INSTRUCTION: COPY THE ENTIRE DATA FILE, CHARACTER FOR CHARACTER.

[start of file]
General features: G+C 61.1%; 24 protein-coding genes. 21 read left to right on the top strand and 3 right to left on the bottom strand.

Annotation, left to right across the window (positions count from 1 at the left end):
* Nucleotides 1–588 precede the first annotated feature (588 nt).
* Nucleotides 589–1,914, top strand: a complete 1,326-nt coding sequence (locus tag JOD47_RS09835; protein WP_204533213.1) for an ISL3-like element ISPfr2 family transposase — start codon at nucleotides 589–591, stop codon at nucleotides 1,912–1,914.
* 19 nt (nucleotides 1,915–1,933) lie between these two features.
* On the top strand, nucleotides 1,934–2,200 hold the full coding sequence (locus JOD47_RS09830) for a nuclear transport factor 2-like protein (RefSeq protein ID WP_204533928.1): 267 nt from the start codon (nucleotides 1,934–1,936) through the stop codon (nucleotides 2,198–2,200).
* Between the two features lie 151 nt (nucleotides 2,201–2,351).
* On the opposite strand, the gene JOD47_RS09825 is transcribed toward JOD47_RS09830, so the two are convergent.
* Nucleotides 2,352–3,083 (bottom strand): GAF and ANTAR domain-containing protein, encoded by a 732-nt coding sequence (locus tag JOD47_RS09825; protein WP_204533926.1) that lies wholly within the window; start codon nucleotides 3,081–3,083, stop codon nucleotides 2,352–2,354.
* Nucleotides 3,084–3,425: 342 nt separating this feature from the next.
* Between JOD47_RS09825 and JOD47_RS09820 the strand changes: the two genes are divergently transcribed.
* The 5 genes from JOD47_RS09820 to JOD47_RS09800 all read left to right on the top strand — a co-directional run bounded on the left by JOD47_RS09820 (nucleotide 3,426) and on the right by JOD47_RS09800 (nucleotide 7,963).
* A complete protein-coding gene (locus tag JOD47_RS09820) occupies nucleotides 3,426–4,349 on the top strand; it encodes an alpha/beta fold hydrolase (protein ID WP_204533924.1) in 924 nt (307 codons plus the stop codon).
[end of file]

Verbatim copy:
General features: G+C 61.1%; 24 protein-coding genes. 21 read left to right on the top strand and 3 right to left on the bottom strand.

Annotation, left to right across the window (positions count from 1 at the left end):
* Nucleotides 1–588 precede the first annotated feature (588 nt).
* Nucleotides 589–1,914, top strand: a complete 1,326-nt coding sequence (locus tag JOD47_RS09835; protein WP_204533213.1) for an ISL3-like element ISPfr2 family transposase — start codon at nucleotides 589–591, stop codon at nucleotides 1,912–1,914.
* 19 nt (nucleotides 1,915–1,933) lie between these two features.
* On the top strand, nucleotides 1,934–2,200 hold the full coding sequence (locus JOD47_RS09830) for a nuclear transport factor 2-like protein (RefSeq protein ID WP_204533928.1): 267 nt from the start codon (nucleotides 1,934–1,936) through the stop codon (nucleotides 2,198–2,200).
* Between the two features lie 151 nt (nucleotides 2,201–2,351).
* On the opposite strand, the gene JOD47_RS09825 is transcribed toward JOD47_RS09830, so the two are convergent.
* Nucleotides 2,352–3,083 (bottom strand): GAF and ANTAR domain-containing protein, encoded by a 732-nt coding sequence (locus tag JOD47_RS09825; protein WP_204533926.1) that lies wholly within the window; start codon nucleotides 3,081–3,083, stop codon nucleotides 2,352–2,354.
* Nucleotides 3,084–3,425: 342 nt separating this feature from the next.
* Between JOD47_RS09825 and JOD47_RS09820 the strand changes: the two genes are divergently transcribed.
* The 5 genes from JOD47_RS09820 to JOD47_RS09800 all read left to right on the top strand — a co-directional run bounded on the left by JOD47_RS09820 (nucleotide 3,426) and on the right by JOD47_RS09800 (nucleotide 7,963).
* A complete protein-coding gene (locus tag JOD47_RS09820) occupies nucleotides 3,426–4,349 on the top strand; it encodes an alpha/beta fold hydrolase (protein ID WP_204533924.1) in 924 nt (307 codons plus the stop codon).